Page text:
Retailers do this by delivering the high demand for new fashion. As younger consumers typically like to spend around seasonal events and after payday, discounts are applied accordingly, often at added cost to the eco-friendliness of the whole transaction. An article from Good On You accurately details the issue consumers drive when it comes to fast fashion:
By thinking of the garments we wear as short term tools rather than long term investments, we contribute to wasteful consumption patterns that inevitably lead us towards drastic climate change.
One of the critical enablers for fast fashion companies is how cheaply they can make their garments, meaning they can sell them at competitive prices. For example, at the time of writing, there are more than 500 dresses available on Boohoo.com that are cheaper than £15.
This is caused partly by how little garment workers are paid, driven by greed, poor infrastructure and gender inequality. Why not take a moment to use Fashion Checker to determine which brand pays a living wage to their garment workers?
What Can Fashion Brands do to be More Sustainable?
Although it might seem that fast fashion and sustainability will never make amends, a cease-fire might be on the cards. Consumers are becoming more conscious and aware of their environmental impact. This shift puts a spotlight on their shopping habits and the manufacturing process too. So what can brands do to be more sustainable? Here are some important changes:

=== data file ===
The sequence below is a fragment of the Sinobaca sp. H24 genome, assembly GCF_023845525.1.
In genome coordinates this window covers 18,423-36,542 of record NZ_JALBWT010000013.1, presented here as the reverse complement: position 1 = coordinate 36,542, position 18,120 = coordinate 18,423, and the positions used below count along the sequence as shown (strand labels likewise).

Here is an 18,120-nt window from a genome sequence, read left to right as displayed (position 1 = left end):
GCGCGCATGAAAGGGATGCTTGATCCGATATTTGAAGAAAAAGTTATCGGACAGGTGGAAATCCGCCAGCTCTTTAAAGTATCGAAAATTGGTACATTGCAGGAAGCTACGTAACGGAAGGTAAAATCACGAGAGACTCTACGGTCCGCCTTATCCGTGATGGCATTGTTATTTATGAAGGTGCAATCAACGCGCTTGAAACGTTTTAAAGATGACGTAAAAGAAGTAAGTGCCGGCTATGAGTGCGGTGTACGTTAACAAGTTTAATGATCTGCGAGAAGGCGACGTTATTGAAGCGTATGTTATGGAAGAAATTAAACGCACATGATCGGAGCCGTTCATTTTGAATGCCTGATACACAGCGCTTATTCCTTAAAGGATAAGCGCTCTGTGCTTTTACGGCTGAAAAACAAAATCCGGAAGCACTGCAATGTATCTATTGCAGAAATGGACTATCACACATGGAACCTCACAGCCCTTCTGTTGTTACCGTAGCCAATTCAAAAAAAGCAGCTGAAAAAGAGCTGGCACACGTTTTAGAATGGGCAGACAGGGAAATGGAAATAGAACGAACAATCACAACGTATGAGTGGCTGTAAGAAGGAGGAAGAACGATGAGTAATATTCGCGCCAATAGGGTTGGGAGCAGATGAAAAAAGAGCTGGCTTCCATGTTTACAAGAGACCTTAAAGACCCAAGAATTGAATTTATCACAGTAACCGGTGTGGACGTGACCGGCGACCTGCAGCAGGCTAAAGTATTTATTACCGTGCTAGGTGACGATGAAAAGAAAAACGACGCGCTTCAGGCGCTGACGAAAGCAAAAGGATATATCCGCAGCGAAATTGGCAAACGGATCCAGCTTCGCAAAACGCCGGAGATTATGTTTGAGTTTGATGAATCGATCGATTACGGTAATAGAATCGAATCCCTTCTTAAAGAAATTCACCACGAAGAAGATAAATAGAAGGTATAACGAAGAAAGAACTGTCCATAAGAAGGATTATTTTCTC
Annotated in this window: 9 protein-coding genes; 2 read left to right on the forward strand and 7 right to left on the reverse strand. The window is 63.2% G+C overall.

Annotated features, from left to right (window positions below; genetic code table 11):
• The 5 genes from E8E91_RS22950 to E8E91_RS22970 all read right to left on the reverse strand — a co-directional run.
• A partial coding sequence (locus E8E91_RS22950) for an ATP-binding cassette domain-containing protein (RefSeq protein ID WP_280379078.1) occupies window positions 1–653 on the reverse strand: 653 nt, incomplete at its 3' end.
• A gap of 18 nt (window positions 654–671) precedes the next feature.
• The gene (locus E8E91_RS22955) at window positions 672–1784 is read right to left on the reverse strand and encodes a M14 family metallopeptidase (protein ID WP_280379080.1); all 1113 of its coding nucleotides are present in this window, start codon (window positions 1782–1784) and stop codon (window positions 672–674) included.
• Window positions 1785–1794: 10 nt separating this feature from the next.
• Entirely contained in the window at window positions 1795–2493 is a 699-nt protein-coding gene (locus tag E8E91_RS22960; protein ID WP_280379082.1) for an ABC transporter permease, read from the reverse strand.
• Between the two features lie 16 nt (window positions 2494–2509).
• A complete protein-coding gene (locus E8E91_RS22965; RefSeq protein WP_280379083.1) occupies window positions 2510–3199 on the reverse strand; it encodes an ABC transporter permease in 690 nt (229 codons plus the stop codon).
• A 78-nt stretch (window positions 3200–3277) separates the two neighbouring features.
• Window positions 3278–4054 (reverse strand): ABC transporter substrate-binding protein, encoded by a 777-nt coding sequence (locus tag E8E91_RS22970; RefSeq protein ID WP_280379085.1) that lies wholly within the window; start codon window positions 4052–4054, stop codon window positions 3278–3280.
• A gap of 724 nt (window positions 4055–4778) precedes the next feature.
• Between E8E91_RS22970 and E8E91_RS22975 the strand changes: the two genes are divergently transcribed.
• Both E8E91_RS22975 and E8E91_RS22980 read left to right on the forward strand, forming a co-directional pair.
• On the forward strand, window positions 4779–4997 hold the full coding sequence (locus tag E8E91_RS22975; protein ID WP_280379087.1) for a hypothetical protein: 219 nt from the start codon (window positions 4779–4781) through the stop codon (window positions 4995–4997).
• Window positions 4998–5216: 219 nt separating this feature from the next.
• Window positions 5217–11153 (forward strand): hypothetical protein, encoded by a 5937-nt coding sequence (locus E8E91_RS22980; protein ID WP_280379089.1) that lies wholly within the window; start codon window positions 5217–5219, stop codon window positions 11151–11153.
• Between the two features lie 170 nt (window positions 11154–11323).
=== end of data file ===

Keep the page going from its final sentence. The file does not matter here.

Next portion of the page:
- Be transparent about their supply chains.
- Partner with sustainable branding partners.
- Ensure their packaging is eco-friendly.
- Switch to a renewable energy provider.
- Implement a recycling strategy.
- Design new ranges less frequently.
- Create fashion that lasts.
- Utilise all offcut fabric and material.
- Source raw material from sustainable suppliers.
Consumer demand is forcing the fashion industry to find ways to be more environmentally friendly. When it comes to sustainability and responsibility, many brands choose to ignore their customer concerns and, in turn, impact their brand value.
Brands can minimise their footprint by opting for materials that ensure the durability of garments. Encouraging upcycling and choosing to work with factories with certifications like FSC and OEKO-Tex are also momentous strides towards sustainability.
Your brand can join this revolution and make changes in your own production process. It’s kinder to the environment, what consumers want and it’s easier than you think.
Start by looking for branding specialists that are driven by a more sustainable future. They'll have collections, such as premium sustainable collections, eco garment branding options and or even Spruce products to make fashion and other retail brands sustainable within their products.
Sustainability is an easy thing to capture, you just need to discover what’s available on the market today. To find out, you can explore these sustainable product options.
ECO-FRIENDLY & SUSTAINABLE MATERIALS
One thing you’ll learn about eco-friendly materials is that their quality has vastly improved over the years. For businesses looking to use premium materials to finish their premium items, this is easily done.
Eco-friendly materials can be made with a wide variety of finishes and colour applications, meaning you can always find the right ones for your garment trims or product packaging.
To see what you can choose from, simply click the link below.